No More “Speeding” For You!

Ford's new S-Max technology can read speed limit signs and automatically slow down the car.
By Eric Peters, Automotive Columnist

Someday — and that day might be closer than you want to know — we’ll look back fondly on speed traps.

Because at least you could speed. Give the finger — via the accelerator pedal — to ridiculous, dumbed-down/one-size-fits-all velocity maximums laid down by bureaucrats whose prime directive always seems to be to suck the joy out of everything, especially driving.

Sometimes, of course, you’d get caught — and fined.

But most of the time you could “get away” with it. (Kind of like the way people used to be able to “get away” with not buying health insurance, if they decided it wasn’t something they needed.)

Tomorrow, you may not be able to “speed” even if you wanted to.

Because your car will not allow you to.

The uber governor — Ford’s Intelligent Speed Limiter — will see to that.

It uses cameras and GPS mapping technology to keep track of the speed limit in real time — that is, as you drive — on whatever road you happen to be on at any given moment and — by dialing back the throttle — prevents the vehicle from exceeding it. Mash the pedal all you like. Resistance is, indeed, futile.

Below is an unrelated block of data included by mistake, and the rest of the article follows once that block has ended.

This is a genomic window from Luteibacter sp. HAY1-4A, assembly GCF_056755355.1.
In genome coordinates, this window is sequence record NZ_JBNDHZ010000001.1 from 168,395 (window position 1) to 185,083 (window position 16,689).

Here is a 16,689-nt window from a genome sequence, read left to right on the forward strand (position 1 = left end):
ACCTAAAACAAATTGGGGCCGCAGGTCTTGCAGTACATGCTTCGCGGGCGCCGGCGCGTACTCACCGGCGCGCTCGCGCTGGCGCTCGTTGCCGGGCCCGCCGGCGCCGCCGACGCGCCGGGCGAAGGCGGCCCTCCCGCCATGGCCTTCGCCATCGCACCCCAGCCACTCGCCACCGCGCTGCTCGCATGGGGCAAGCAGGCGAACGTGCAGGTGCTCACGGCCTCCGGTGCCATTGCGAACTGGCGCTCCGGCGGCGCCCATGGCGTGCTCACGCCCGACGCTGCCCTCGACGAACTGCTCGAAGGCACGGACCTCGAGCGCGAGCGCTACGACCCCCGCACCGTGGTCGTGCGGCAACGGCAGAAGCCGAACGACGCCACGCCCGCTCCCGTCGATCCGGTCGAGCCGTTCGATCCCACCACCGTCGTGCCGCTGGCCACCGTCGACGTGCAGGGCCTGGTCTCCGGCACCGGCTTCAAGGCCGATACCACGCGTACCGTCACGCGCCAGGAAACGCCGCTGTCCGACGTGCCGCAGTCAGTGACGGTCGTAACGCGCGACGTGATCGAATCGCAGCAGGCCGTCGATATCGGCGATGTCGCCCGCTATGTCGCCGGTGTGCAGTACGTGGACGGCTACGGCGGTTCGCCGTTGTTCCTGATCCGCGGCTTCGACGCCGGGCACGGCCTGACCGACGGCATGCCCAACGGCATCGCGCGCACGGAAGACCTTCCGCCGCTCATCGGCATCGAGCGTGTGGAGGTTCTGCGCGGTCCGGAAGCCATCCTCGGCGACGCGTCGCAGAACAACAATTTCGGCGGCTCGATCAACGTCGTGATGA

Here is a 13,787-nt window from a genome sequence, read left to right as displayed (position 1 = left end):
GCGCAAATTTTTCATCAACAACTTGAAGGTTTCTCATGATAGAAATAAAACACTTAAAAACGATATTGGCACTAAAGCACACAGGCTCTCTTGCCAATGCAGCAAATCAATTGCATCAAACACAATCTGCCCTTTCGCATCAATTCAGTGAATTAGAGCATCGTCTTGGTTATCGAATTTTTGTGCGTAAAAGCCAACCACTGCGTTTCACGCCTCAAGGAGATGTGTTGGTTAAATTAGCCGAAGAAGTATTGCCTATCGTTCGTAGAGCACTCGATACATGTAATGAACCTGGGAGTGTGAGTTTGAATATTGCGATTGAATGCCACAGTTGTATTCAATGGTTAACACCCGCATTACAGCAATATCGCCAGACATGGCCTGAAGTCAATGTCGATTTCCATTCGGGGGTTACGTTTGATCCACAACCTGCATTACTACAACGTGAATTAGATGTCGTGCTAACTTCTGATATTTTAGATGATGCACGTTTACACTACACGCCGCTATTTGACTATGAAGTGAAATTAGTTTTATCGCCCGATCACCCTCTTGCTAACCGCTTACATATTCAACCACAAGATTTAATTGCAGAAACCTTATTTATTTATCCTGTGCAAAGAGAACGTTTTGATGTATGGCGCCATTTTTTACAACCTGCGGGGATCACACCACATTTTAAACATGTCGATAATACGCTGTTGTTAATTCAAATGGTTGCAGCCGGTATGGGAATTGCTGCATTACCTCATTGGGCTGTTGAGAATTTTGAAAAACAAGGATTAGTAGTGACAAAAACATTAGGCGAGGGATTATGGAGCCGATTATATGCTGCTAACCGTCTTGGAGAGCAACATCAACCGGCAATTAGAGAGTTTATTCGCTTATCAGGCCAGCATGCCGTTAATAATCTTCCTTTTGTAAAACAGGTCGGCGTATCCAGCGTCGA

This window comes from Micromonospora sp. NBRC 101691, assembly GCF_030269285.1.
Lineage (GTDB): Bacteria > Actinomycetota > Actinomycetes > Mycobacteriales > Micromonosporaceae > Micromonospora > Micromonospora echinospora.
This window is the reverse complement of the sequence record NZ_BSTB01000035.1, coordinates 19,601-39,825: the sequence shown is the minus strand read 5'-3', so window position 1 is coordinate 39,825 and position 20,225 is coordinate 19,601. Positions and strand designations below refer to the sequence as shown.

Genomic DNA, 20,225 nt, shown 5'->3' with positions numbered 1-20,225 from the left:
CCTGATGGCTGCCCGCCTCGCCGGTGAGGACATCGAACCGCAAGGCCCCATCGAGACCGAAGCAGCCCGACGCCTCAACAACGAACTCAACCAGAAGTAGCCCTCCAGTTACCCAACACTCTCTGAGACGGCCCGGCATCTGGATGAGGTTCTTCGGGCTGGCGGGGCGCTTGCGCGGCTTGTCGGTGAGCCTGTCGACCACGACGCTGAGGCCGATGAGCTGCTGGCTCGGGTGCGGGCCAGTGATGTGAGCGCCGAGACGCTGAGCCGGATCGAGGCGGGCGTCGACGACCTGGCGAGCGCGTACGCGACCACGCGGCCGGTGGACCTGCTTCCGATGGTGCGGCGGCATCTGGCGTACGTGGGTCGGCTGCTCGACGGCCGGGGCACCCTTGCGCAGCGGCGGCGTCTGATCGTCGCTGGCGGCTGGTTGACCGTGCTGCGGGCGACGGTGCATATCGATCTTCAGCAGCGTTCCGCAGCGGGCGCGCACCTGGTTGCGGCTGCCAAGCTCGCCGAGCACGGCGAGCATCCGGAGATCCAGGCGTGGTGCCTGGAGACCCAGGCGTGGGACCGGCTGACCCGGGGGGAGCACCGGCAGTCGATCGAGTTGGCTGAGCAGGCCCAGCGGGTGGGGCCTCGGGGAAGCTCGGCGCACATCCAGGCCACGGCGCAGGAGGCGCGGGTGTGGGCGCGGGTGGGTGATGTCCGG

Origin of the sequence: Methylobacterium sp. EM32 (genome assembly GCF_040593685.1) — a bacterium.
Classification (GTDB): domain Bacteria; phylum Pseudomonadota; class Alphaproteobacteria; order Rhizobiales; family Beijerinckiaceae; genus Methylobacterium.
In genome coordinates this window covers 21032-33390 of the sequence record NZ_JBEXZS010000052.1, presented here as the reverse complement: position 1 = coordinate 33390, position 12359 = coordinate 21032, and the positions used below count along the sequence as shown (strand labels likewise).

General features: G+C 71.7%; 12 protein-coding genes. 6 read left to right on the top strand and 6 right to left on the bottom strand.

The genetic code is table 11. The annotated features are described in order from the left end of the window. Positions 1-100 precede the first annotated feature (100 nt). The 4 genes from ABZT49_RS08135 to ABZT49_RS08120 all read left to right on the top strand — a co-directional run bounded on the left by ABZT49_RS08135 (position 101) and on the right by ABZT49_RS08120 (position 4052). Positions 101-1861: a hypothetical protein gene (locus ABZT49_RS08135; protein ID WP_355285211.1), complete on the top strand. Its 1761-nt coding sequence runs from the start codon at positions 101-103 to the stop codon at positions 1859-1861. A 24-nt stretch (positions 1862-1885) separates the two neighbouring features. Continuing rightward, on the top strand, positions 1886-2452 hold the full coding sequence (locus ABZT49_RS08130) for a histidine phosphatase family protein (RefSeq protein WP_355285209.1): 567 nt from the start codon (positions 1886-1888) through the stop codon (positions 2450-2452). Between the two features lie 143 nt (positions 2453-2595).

Some of us saw this coming.

A few months back, I did an article (Heebie Jeebies) about what I suspected was on deck.

I began to notice that the new cars I was getting to test drive and review that had GPS (which these days is almost all of them) were aware of my speeding. The GPS map that shows the road you’re on also told you (oh-so-helpfully) the speed limit on that road. A little icon that looked exactly like a white with black numerals roadside speed limit sign popped up — and stayed up — as you drove. It changed as the speed limit changed. 55 to 45 to 35 — and so on.


Even more interesting was the next step.

I noticed one day that if I drove faster than the posted limit, the little icon immediately turned angry red. The car knew I was speeding. And almost certainly by exactly how much. Every new car — every car built since the mid-’90s — has wheel speed sensors (a component of the ABS, which virtually all modern cars have and have had for more than a decade at least) as well as OBD II — On Board Diagnostics — which knows pretty much everything about how the car is driven, including its speed at any given moment..

This data is also stored in the car’s Event Data Recorder, or “black box” (recently mandated by the government) and can be accessed without your consent by third parties — the coppers, the insurance mafia — and will be used against you.)

In the earlier article, I noted that the technology already exists (and its adoption is being pushed) to real-time monitor your velocity. It would be as simple turning a light switch for the insurance mafia — or the coppers — to fine you (or “adjust” your premiums) for every single instance of “speeding.” Most new cars — and most cars built within the past five years or so — already have the necessary technology to narc you out.

Short of disabling the car’s send-and-receive data telemetry capability, there would be, as they say, no way out.